Reckless Kelly is releasing their ninth album, “Sunset Motel”, on September 23rd. Even more significant, they are doing so as they log their 20th year as a band. It is a rare achievement for any band to make it this far. For Reckless Kelly it is even more significant given the transition of the industry and the genre bending music scene they have inhabited during that time. Twenty years ago the Austin scene was teeming with new acts that were expanding the Outlaw and more traditional Country music roots in the city. Bands like Old 97s were emerging and mixing everything from Punk to Southern Rock with roots music. All of this was done with refreshing originality. There was even a name for this nebulous genre, Alt-Country. Standard bearers like Uncle Tupelo (and subsequently Son Volt and Wilco) were part of a new breed of insurgents. They even had a magazine devoted to their cause, “No Depression”. During this time, Reckless Kelly was on the forefront of the movement with an in your face approach that developed a broad following. They took the legacy of Outlaw Country and mixed it with power chords and hooks that have been a huge influence on today’s Red Dirt music scene. This was also a time when music was physical. During those seemingly ancient days, music was delivered in the form of something known as a compact disc; and reading a review involved turning a page.
Fast forward Twenty years. We now call it Americana. CDs serve mostly as coasters. Streaming has nothing to do with water, but everything to do with the changing economics of the industry. Caught somewhere in the middle are artists that create the content. “No Depression” exists mostly in cyberspace (although a few times a year we are able to get the pleasure of turning the page). Thankfully, Reckless Kelly is unfazed and “Sunset Motel” delivers a group of songs that are as edgy and irreverent as ever. In fact, they are again charting their own path by releasing the album themselves, and avoiding the pressure to compromise from a record label trying to stay above water in an ocean that is clearly hard to navigate profitably. I would expect nothing else. They were quick to embrace the DIY spirit that is growing in the music industry. They have been successful because this independent ethos is in the DNA of the bands founders Willy and Cody Braun. You can feel it on “Sunset Motel”, which provides songs that have lyrical depth delivered with their distinctive impudent attitude.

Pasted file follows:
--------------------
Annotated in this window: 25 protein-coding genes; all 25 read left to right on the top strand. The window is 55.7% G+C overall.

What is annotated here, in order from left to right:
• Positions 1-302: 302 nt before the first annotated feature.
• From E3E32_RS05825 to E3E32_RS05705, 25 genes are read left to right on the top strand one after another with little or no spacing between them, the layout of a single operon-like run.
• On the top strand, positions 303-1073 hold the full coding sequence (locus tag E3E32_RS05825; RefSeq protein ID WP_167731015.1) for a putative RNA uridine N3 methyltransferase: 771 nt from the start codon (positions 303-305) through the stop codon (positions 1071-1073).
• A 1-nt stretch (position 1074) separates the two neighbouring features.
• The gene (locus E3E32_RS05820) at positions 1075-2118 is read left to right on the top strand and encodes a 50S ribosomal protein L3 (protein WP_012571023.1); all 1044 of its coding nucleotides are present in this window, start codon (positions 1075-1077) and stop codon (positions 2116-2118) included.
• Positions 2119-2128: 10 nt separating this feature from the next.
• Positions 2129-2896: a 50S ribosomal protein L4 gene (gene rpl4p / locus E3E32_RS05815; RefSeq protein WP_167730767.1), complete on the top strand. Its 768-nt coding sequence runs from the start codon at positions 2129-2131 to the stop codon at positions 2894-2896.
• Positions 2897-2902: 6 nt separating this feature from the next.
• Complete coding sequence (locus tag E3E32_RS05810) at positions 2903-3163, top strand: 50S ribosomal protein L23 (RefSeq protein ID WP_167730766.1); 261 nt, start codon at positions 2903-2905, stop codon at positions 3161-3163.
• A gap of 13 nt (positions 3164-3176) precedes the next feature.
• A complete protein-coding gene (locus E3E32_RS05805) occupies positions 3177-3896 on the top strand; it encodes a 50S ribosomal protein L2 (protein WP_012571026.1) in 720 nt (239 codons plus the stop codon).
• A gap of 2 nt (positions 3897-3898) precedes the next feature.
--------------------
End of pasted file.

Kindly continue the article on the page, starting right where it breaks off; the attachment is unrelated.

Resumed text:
About the author: Chip and his family live in Birmingham, AL. Roll Tide!